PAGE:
NDC Academy will be held October 23-25, 2017, in Washington, D.C., with the theme “Rethinking How We Invest: Homes, Jobs and Communities in 2017 and Beyond.”

Information and Other Resources

A recent story televised on PBS News Hour“Can Helping High-risk Patients with Basic Needs Reduce Costly Care in Rural Areas?” highlights a Montana program working to improve the health of low-income patients dealing with chronic conditions who frequently use emergency care services. This program, located in Kalispell, Billings, and Helena, connects patients with regular specialty care using telehealth; helps address barriers to care like homelessness, a lack of transportation, and food insecurity; and provides community health workers to assist with this transition. Read the full story here.

A new report from the Public and Affordable Housing Research Corporation (PAHRC)"How Sustainable Communities Create Resilient People," explores how housing can shape resiliency and boost sustainability for individuals and their communities. PAHRC's report assesses three components of sustainability: environmental, economic, and social. The report also discusses tools communities leaders can use to promote the resiliency of low-income families.  Get the report here.

The Joint Center for Housing Studies at Harvard University released its annual report, "The State of the Nation's Housing 2017," which details housing market trends, demographic trends, and housing challenges in the U.S. The report finds that 11.1 million renter households were severely cost burdened in 2015. The U.S. added more homeowners in 2016 than in any other year since 2006, but the homeownership rate declined slightly because of a growth in renter households. Between 2014 and 2015, the number of cost-burdened households declined by 2.2 percent. Despite this trend over the past five years, nearly half of all renters continue to be cost-burdened, and being cost-burdened is especially a problem for very low-income renter households. The report also finds that neighborhoods are becoming more economically segregated. Get the report here.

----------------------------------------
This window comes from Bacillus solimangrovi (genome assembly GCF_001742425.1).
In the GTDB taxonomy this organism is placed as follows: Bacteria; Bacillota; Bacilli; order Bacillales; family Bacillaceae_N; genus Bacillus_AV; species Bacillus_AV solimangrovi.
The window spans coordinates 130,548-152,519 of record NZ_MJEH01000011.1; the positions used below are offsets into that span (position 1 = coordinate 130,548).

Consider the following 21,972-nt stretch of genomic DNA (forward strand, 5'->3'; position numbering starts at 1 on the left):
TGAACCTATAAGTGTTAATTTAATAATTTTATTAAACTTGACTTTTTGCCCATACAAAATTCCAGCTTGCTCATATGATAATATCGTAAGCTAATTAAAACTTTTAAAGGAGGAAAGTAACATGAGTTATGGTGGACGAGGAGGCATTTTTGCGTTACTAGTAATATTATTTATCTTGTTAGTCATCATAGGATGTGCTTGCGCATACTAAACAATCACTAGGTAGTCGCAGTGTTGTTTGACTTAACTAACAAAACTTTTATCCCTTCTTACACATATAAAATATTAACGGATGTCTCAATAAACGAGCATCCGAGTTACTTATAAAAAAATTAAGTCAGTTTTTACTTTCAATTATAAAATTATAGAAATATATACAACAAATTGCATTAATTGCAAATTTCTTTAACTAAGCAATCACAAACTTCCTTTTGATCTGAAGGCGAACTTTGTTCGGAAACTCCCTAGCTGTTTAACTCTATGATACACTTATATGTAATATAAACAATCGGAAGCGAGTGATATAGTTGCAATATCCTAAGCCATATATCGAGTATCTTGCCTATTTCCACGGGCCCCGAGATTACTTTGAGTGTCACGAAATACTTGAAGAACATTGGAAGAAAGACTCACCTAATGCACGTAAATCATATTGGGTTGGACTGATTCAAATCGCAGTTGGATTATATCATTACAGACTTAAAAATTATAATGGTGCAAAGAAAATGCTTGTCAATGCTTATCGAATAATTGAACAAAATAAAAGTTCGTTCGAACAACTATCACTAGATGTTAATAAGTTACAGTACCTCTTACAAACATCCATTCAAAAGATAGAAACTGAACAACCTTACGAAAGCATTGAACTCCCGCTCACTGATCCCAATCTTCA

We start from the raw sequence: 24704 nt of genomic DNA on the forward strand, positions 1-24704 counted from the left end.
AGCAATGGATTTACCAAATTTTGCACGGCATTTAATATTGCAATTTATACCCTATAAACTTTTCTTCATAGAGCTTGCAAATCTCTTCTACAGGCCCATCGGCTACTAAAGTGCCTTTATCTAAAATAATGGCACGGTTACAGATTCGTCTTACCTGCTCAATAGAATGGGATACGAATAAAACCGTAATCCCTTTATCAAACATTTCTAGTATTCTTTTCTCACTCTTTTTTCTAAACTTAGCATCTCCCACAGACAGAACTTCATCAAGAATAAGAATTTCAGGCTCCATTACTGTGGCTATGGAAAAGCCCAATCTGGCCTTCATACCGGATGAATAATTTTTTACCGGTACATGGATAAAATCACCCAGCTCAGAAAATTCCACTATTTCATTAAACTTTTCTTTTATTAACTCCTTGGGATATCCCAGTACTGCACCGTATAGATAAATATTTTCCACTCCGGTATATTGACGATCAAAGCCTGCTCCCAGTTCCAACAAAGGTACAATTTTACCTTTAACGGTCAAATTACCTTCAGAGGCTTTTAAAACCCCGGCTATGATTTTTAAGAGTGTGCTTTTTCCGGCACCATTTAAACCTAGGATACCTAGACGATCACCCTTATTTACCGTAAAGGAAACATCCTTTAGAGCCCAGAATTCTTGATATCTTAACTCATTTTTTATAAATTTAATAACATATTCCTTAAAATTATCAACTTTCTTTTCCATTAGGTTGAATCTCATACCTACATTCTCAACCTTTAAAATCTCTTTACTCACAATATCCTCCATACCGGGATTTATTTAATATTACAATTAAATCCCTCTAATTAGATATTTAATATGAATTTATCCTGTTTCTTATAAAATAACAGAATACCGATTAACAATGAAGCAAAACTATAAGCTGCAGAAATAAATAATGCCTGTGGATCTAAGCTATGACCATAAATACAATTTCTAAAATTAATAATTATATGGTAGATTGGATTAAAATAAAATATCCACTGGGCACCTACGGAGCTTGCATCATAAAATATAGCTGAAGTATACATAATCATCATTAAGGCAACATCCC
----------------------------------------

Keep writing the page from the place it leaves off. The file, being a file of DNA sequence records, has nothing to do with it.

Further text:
A new study in Health Affairs examines whether receiving HUD housing assistance is associated with improved access to health care. The authors analyzed data on nondisabled adults ages 18-65 who responded to the 2004-2012 National Health Interview Survey and were also linked with administrative data from HUD. The study found evidence that HUD housing assistance is associated with lower levels of uninsurance and unmet need due to cost. Get the study here.  

“Considering Culture: Building the Best Evidence-Based Practices for Children of Color” is a case study sponsored by the Anne E. Casey Foundation that examines how culture impacts the effectiveness of evidence-based practices in communities of color. The study offers suggestions for how that efficacy may be improved, and options beyond the traditional programs that are proving to be valuable for the children in those communities. A specific discussion of the Strong African American Families (SAAF) program in Georgia gives a rural perspective to the issue. Get the studyhere.

A new report from the Democracy Collaborative examines emerging opportunities for impact investors to support the growth of employee ownership as a scalable, win-win strategy: it has been shown that employee-owned businesses are both better for workers and more stable than investor-owned corporations. Get the report here.